Prime Minister LEE KUAN YEW spent his life carving a nation, Singapore, together with its incredible success story. This achievement is striking by any global standard but especially so when seen with Arab eyes, contrasted and compared against the systemic failures of Arab leaders to build a successful, democratic, and stable society over the same period as PM LKY’s career.
In 2010, Lebanese artist Laudi Abilama commenced a series of artworks that portrayed the most prominent leaders of the Middle East. Following an artists residence in Singapore in 2011, she was inspired to continue her leaders’ portraits by focusing on Prime Minister LEE KUAN YEW.
Abilama’s Prime Minister LEE KUAN YEW series is an artistic commentary on how PM LKY worked closely within a multicultural society, embracing the colourful makeup of Singapore and its people’s potential to the fullest.
Abilama uses a screen printing technique (a stencil method of print making in which a design is imposed) on paper and linen, with blank areas coated with an impermeable substance. She mixes her own pigment and forces it into the mesh openings by the fill blade or squeegee and onto the printing surface during the squeegee stroke, printing one colour at a time, which makes each piece unique. Integrated into her images of the Prime Minister LEE KUAN YEW are spontaneous, un-calculated traces of Islamic geometric forms, created much in the same way they were hundreds of years ago. Each circle is drawn at random and the lines that emerge from them determine the continuation of the composition. There is no set start or end point for each line, but rather a link between them and a silent potential for forms and compositions to emerge, in much the same way as PM LKY steered his nation to prosperity.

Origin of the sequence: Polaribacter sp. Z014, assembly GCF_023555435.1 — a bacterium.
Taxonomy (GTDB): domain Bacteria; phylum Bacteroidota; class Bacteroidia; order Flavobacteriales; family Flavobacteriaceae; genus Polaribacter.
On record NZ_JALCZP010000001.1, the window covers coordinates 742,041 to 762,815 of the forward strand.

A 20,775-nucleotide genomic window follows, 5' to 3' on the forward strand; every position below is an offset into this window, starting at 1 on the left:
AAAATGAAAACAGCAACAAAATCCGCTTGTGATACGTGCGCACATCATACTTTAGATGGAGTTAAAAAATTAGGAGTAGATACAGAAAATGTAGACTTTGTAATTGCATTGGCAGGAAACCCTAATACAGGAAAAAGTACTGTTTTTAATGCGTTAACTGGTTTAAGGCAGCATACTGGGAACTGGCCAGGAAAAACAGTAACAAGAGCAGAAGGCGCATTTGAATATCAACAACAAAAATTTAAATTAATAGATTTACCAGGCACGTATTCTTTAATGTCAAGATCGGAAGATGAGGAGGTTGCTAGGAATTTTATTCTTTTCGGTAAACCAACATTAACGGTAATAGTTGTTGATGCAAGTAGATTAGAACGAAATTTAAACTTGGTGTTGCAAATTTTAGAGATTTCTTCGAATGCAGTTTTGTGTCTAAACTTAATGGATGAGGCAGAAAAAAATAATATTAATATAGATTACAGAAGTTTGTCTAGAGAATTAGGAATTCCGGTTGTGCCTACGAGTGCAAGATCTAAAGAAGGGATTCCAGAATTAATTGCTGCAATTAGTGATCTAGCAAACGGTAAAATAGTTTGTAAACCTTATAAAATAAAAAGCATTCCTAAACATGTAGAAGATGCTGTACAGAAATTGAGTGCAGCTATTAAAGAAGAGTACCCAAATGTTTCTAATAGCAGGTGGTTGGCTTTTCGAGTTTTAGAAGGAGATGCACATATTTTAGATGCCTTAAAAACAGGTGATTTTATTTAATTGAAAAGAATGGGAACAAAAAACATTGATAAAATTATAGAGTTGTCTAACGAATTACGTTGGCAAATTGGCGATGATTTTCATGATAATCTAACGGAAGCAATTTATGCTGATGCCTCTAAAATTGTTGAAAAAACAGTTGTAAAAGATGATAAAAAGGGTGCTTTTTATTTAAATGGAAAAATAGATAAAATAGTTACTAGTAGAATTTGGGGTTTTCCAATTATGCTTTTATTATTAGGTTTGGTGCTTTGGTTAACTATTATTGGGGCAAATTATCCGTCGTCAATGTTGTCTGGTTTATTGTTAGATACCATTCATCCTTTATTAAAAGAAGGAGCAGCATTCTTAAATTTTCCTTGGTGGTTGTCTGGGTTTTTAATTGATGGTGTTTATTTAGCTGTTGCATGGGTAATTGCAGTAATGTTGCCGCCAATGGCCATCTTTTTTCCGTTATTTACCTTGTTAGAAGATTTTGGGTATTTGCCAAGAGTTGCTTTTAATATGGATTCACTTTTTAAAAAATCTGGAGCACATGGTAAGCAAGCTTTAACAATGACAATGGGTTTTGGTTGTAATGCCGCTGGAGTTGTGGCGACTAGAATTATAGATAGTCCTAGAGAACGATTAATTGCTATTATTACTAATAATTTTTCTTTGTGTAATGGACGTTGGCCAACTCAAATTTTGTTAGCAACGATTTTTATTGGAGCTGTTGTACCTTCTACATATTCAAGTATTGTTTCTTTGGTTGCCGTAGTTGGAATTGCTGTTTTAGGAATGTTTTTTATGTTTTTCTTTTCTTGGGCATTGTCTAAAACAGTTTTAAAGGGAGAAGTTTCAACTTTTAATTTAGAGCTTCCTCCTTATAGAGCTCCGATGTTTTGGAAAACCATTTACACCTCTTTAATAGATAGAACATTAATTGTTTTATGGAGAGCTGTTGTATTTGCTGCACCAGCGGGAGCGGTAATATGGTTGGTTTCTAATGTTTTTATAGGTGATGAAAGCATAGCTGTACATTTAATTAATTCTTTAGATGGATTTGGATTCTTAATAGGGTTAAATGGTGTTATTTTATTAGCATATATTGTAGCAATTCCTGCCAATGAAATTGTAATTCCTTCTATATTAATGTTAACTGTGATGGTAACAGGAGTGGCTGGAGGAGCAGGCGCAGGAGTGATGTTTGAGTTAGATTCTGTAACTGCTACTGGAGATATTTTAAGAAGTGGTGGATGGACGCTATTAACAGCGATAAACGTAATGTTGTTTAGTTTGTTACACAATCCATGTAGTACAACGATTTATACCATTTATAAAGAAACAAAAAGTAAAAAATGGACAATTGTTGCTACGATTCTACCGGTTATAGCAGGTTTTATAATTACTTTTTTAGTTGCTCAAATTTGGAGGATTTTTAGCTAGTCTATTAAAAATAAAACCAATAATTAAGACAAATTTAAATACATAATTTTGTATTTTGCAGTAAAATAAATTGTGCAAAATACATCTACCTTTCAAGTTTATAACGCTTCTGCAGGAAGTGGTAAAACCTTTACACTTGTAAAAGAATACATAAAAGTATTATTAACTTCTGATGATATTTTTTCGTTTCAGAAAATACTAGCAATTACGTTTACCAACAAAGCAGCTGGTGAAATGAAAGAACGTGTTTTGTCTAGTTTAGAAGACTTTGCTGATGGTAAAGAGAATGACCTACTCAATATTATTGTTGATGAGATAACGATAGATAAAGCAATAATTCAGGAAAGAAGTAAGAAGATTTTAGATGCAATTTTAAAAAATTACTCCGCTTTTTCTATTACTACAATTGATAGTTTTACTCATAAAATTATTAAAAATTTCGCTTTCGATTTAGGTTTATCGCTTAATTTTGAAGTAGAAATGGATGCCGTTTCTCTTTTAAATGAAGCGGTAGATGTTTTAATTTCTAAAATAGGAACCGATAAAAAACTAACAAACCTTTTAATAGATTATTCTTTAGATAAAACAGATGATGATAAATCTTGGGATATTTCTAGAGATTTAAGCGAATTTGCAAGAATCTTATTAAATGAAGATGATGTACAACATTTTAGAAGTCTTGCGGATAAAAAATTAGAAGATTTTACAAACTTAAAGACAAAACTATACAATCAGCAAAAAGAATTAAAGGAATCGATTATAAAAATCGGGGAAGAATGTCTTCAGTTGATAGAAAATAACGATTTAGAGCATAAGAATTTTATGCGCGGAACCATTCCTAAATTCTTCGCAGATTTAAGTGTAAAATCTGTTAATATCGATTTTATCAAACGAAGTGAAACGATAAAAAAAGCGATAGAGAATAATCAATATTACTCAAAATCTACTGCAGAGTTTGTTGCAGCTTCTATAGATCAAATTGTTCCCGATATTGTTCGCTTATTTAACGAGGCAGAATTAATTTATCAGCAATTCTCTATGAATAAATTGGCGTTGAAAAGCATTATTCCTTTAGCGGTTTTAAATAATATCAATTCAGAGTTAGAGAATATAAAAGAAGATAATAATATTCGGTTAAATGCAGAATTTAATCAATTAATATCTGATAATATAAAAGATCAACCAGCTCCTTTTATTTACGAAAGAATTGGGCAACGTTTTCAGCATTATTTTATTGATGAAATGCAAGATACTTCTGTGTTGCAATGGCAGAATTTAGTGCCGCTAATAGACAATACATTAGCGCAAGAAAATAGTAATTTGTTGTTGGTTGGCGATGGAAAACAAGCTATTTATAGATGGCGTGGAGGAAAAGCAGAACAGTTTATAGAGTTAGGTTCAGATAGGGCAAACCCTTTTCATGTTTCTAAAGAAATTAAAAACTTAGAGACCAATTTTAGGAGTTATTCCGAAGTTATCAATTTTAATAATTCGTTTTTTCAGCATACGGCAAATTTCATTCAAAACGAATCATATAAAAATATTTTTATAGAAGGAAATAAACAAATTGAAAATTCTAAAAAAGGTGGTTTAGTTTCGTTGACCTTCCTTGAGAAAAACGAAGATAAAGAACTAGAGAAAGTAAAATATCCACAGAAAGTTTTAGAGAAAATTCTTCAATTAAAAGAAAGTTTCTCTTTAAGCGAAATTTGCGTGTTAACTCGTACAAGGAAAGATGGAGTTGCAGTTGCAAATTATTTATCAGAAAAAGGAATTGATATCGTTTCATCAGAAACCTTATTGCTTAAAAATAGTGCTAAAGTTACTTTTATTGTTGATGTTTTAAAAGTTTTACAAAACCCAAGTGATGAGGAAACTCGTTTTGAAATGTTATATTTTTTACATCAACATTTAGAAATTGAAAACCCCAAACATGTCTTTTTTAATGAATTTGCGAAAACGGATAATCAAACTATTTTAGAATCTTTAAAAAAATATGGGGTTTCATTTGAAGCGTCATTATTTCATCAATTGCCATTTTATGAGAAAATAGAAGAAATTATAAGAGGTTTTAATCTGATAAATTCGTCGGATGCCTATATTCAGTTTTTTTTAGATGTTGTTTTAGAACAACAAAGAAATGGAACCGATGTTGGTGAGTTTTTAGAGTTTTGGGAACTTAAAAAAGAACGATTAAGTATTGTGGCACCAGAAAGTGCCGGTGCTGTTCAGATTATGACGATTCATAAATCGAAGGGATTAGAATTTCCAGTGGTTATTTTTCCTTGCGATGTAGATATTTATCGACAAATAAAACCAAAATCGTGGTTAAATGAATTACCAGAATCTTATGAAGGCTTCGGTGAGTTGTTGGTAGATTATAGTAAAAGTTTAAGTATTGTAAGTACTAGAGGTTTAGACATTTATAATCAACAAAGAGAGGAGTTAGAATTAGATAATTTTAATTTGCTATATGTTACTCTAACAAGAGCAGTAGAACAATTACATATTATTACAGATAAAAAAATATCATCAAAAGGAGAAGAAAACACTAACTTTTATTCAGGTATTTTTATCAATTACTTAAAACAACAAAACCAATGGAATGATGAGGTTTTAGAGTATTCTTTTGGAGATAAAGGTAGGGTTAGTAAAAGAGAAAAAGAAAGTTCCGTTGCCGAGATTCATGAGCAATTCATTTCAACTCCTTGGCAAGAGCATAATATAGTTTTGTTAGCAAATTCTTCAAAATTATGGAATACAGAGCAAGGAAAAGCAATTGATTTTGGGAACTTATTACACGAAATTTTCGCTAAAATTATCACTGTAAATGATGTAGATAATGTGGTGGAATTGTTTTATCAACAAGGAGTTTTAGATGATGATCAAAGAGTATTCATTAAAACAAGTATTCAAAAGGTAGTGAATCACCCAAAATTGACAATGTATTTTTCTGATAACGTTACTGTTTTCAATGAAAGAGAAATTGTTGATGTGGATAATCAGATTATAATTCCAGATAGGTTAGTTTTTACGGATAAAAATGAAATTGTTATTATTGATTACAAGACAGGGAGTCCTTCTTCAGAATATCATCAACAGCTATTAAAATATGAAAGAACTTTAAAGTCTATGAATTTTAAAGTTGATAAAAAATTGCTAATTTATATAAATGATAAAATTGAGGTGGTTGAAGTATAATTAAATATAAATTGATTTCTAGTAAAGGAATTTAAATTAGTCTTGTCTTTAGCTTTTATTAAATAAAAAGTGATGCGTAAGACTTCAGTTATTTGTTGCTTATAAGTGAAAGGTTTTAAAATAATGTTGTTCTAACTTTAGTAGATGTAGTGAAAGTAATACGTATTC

Abilama’s portraits of Prime Minister LEE KUAN YEW equally probe and celebrate the life of a man with conviction who crafted an incredibly successful vision for his country.
Venue: Sana Gallery Pte Ltd., 63 Spottiswoode Park Road, 088651 Singapore
When: 6 Mar - 26 Apr 2015,
By: Sana Gallery